Phoseon has also developed FireEdge FE100, a UV LED curing lamp for digital inkjet pinning. It has no internal fan and is cooled passively through natural convection. TargetSure is another new technology from Phoseon and detects if UV output is within the expected defined range and immediately notifies the user of UV output degradation and inconsistencies.

Excelitas Technologies’ new OmniCure AC8-HD UV LED curing system features patented control technology for addressing individual UV LED modules to enable tight irradiation across the UV emitting length, as well as between heads. With three standard cure widths – 6in (150mm), 9in (225mm) and 12in (300mm) – these units can be adjoined to customize and achieve countless curing sizes without compromise of uniformity.

The Cobra Cure FX series from ProPhotonix is another configurable platform that is customizable to user-specific UV curing applications. This platform includes compact, fan-cooled UV curing lamps at a range of power levels up to 16W/sq cm and delivers intensity and edge to edge uniformity. UV LED lamps can be configured for pinning or full curing applications.

Ushio America’s new i150 III Series uses the company’s proprietary Master Peak Technology to achieve 17.4 W/sq cm with a working distance of 5mm and is available at 395, 365, 385 and 405nm wavelengths. The i150 III series includes functions such as variable control output that ranges from 14-100 percent and features a user replaceable LED board.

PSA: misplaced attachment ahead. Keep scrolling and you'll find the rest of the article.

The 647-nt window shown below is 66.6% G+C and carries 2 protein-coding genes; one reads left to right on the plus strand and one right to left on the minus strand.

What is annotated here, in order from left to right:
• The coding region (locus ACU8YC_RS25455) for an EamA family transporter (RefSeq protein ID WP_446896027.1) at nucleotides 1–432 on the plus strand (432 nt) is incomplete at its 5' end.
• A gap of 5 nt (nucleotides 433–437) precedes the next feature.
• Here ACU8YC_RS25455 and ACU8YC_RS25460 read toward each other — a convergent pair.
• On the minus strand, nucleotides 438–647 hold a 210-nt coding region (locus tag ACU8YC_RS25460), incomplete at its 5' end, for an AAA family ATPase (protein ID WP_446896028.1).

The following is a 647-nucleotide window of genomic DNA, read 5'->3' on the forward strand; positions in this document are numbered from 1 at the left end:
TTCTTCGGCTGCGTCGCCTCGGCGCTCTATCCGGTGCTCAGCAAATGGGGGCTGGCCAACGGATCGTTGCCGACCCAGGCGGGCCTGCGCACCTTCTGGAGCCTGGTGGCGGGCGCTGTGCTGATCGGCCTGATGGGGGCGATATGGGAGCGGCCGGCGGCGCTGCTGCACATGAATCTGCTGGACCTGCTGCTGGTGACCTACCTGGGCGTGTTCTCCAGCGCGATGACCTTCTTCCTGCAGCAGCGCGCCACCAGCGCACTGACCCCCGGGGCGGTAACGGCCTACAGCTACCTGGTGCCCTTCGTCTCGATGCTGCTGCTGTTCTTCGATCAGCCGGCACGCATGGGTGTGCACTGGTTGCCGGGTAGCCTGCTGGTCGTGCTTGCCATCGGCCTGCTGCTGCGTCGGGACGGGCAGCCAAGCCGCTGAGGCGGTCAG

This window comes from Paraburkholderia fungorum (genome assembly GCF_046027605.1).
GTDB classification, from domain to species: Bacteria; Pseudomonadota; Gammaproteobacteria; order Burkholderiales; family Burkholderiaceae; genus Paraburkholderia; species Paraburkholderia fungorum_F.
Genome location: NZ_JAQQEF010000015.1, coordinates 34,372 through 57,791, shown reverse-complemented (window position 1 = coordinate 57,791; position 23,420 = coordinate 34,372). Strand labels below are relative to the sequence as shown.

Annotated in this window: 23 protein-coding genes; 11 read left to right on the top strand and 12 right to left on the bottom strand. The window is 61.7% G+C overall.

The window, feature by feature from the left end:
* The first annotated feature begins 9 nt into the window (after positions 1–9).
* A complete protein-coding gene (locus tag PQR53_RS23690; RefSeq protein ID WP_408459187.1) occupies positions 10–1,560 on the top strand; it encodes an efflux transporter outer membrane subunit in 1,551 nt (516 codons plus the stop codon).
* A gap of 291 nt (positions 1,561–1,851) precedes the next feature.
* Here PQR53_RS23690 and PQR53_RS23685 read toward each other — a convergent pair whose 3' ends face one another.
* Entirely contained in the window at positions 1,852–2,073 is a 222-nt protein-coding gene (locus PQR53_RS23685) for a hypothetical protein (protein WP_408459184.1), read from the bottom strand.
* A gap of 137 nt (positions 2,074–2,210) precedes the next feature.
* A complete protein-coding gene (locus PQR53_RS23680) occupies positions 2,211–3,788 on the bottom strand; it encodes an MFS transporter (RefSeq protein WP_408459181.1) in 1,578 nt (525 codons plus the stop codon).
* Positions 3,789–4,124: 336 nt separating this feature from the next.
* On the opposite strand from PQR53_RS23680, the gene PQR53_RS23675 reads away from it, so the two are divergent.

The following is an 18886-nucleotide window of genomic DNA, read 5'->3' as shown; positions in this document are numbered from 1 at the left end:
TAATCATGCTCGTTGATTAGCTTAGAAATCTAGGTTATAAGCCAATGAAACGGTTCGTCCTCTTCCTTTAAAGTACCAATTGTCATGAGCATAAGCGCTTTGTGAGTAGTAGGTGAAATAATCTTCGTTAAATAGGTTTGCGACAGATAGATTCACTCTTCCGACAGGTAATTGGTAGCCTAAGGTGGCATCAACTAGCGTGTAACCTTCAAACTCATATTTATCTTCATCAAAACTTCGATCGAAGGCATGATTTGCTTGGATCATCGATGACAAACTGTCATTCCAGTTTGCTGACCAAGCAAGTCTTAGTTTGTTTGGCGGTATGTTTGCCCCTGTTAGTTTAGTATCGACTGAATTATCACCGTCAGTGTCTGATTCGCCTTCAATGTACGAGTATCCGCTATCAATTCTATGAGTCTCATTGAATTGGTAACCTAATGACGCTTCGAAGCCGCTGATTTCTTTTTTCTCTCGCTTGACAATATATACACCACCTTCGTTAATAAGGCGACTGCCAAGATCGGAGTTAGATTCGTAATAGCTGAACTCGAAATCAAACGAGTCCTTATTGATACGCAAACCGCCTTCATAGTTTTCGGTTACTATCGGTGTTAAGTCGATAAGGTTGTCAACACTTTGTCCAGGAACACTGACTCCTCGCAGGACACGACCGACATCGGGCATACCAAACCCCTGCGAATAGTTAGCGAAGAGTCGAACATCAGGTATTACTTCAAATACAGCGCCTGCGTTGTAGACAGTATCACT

Dual-cure
To maximize uptake of LED, a number of dual-cure technologies exist for printers to ease the transition from traditional technologies.

Flint’s EkoCure XS is an ink for shrink sleeves with unique rheology and curing properties resulting in enhanced on-press performance, whether a conventional UV or UV LED press running at high speed. Wikoff Color’s Photoflex LED is capable of running at speeds in excess of 750 ft/min on paper, paperboard and films. This durable set of process and mixing colors cures using 395nm LED lamp systems or traditional UV lamps.

Eckart America has new inks for label and folding carton applications, optimized as dual-cure systems. Silver foil-effect inks Ultrastar UV LED Select, Ultrashine UV LED Select and Topstar UV LED Select are alternatives to cold foil, hot foil stamping and metallized substrates in flexo, sheet-fed offset and offset, respectively. 

Converters may also choose GEW’s ArcLED system that allows use of a conventional UV mercury arc lamp or LED array on the same print unit, with Rae noting that both arc and LED technologies have benefits and negatives. ‘Arc lamps perform better for curing hotmelt varnishes, for instance, achieving good gloss levels. LED varnishes are prone to yellowing. However, arc lamps are less controllable for a number of reasons. LED technology is digitally controllable and runs cool. They offer performance benefits in curing white ink, screen inks and laminates.’ 

Another option is Fujifilm’s Illumina UV LED retrofit curing system. This allows traditional UV and water-based flexo presses to be converted to UV LED curing. The compact design of the Illumina unit ensures it will fit easily onto most UV flexo presses of any width and will also mount directly onto any water-based flexo press without the need to add an extra roller. The Illumina Coldcure system generates almost no heat with the UV dosage below 140 degrees F, the temperature at which shrink films begins to shrink. 

The UV LED curing lamp system is designed to operate with the Fujifilm 300 Series flexo ink system. Combined, Illumina and 300 Series inks are claimed to bring the benefits of low energy UV LED curing to traditional flexo presses through a fast and simple conversion process. The 300 Series ink range, featuring line and process colors, are compatible with all plates designed to work with UV-based inks.

ABOUT THE AUTHOR

David Pittman is deputy editor at Labels & Labeling.